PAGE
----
23 de octubre de 2020
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US begins test of Covid-19 vaccine with 60,000 volunteers

Washington, Sep 23 (efe-epa).- Janssen Pharmaceutica, owned by US multinational Johnson & Johnson, on Wednesday launched one of the world's largest tests of a vaccine against Covid-19 with 60,000 volunteers, a move that immediately became the subject of political debate.

"Big news," said Trump on Twitter shortly after the report became public.

The president went on to call for the quick approval of the potential remedy by the Food and Drug Administration, an independent government agency that is in charge of approving the use of new medications, vaccines and other products related to public health.

"Numerous great companies are seeing fantastic results. FDA must move quickly!" the president tweeted.

With the Janssen vaccine, there are already four separate drugs in the US that have entered phase three, the last of three phases during which the developing companies seek to prove their products' efficacy and safety before definitive approval for widespread use. The other three pharmaceutical firms that have brought their vaccines to phase three so far are Moderna, AstraZeneca and Pfizer, the latter in cooperation with Germany's BioNTech.

Janssen's vaccine has two advantages over its competitors: it is not necessary to store it at below-freezing temperatures, a characteristic that would facilitate its distribution, and immunization can occur in patients after just one dose, in contrast to two doses for the other drugs currently being tested, according to a statement by the National Institute of Allergy and Infectious Diseases (NIAID).

According to NIAID, the 60,000 volunteers will be recruited at 215 hospitals around the country and in other countries, like Spain, where it has already undergone testing in three hospitals.

The latest clinical trial is part of Operation Warp Speed launched by the US government to accelerate the development of Covid-19 vaccines and treatments.

The urgency of developing a vaccine that Trump has expressed in recent weeks concerns members of the Democratic opposition, who fear that the president may be interfering in the process of reviewing a vaccine to benefit himself politically in the Nov. 3 election.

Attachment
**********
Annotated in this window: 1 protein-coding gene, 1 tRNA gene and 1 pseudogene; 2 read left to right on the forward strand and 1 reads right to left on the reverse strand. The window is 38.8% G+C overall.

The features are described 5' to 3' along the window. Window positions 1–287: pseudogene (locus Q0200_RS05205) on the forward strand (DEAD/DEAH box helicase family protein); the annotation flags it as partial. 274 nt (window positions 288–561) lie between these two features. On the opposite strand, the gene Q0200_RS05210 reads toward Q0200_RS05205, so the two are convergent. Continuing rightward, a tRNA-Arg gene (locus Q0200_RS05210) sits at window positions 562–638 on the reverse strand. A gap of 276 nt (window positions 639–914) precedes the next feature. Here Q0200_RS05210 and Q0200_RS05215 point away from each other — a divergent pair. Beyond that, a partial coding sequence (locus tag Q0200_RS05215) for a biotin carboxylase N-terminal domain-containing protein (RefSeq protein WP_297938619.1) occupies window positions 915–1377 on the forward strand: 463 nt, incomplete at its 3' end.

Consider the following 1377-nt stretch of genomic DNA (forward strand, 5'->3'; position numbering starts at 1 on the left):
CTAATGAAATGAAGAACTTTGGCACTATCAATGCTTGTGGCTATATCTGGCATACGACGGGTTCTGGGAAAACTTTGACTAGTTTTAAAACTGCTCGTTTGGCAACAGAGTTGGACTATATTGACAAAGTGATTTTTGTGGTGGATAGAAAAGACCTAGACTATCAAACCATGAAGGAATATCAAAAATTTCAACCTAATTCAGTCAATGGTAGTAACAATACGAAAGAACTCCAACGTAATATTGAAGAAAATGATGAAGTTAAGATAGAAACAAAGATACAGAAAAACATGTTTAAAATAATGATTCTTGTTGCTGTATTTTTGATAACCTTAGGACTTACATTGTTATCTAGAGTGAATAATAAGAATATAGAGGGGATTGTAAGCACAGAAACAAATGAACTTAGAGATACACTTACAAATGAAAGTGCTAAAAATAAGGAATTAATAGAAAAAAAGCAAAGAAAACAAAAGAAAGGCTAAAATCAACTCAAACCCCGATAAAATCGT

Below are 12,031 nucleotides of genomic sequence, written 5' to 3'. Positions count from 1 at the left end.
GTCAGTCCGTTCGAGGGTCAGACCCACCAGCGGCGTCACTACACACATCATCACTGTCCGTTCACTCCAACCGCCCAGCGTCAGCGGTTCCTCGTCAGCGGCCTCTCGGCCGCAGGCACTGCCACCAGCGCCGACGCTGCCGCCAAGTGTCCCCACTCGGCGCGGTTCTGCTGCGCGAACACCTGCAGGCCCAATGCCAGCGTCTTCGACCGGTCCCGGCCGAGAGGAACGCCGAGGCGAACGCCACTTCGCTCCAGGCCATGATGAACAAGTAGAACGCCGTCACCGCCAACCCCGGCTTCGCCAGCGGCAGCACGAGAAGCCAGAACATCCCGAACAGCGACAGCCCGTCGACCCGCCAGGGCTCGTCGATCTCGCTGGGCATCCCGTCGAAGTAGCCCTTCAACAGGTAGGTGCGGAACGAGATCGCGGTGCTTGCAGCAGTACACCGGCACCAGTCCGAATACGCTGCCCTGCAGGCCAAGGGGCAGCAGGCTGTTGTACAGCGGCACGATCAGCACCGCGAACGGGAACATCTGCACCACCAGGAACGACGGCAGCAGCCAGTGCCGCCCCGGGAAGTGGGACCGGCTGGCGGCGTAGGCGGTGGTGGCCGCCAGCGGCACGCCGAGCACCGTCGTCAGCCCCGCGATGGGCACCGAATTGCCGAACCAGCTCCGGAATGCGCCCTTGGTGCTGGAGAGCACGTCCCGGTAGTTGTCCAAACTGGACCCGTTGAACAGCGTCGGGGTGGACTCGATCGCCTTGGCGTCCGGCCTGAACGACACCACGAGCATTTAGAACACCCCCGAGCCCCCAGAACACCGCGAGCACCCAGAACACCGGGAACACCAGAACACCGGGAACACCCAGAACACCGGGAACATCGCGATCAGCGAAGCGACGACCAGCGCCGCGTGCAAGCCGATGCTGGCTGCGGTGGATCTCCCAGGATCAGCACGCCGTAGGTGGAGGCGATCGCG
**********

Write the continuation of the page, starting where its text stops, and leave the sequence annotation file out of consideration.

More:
Last Wednesday, Trump promised to distribute 100 million doses of a vaccine before the end of the year, thus contradicting one of the government's top health experts, Dr. Robert Redfield, who a few hours earlier had confirmed that the majority of the US population will not have access to a vaccine until the third quarter of 2021.

On Wednesday in a Senate hearing, Redfield, the director of the government-run Centers for Disease Control and Prevention, refused to respond to questions about that confrontation with the president, saying only: "My agency and myself are committed to data and science, and to giving the American public the best public health recommendations we can."

Redfield also said that he was not going to start modulating what he says depending on whether someone agrees with him about it or not.

The CDC chief appeared before the Senate along with Stephen Hahn, who heads the FDA, and responded to questions about the safety of the vaccine.

In front of senators from both parties, he promised that the "FDA will not authorize or approve a vaccine that we would not feel comfortable giving to our families."

Hahn said that his agency will follow rigorous procedures to prove that any vaccine is safe, adding categorically that the safety and efficacy of a vaccine will not be determined by any political actors but rather by career FDA scientists.

"I will fight for science. I will fight for the integrity of the agency," Hahn said, pushing back against Democratic lawmakers' concerns that the political considerations of Trump and/or other administration officials would influence the speed with which a vaccine is released.

His remarks come as the FDA is weighing publishing regulations that would make it more difficult for Trump to authorize the urgent use of a potential vaccine against the coronavirus, a situation that would allow an additional precautionary level to be added to the evaluation process.

Meanwhile, the virus continues to spread in the US, maintaining its trend in recent weeks, and the country remains the one hardest hit in terms of confirmed Covid-19 cases and deaths - some 6.9 million cases and 201,000 deaths - according to the independent tally being kept by The Johns Hopkins University.

In addition, according to JHU, at least 22 of the 50 states have reported in the last few hours an increase in new cases, and this is a significant increase with respect to last Monday, when just nine states reported spikes in the number of confirmed cases.

The majority of the US states that are reporting the new cases are in the Midwest, including Wisconsin, where Democratic Gov. Tony Evers this week declared a state of emergency and issued a new rule obligating local residents to wear facemasks.

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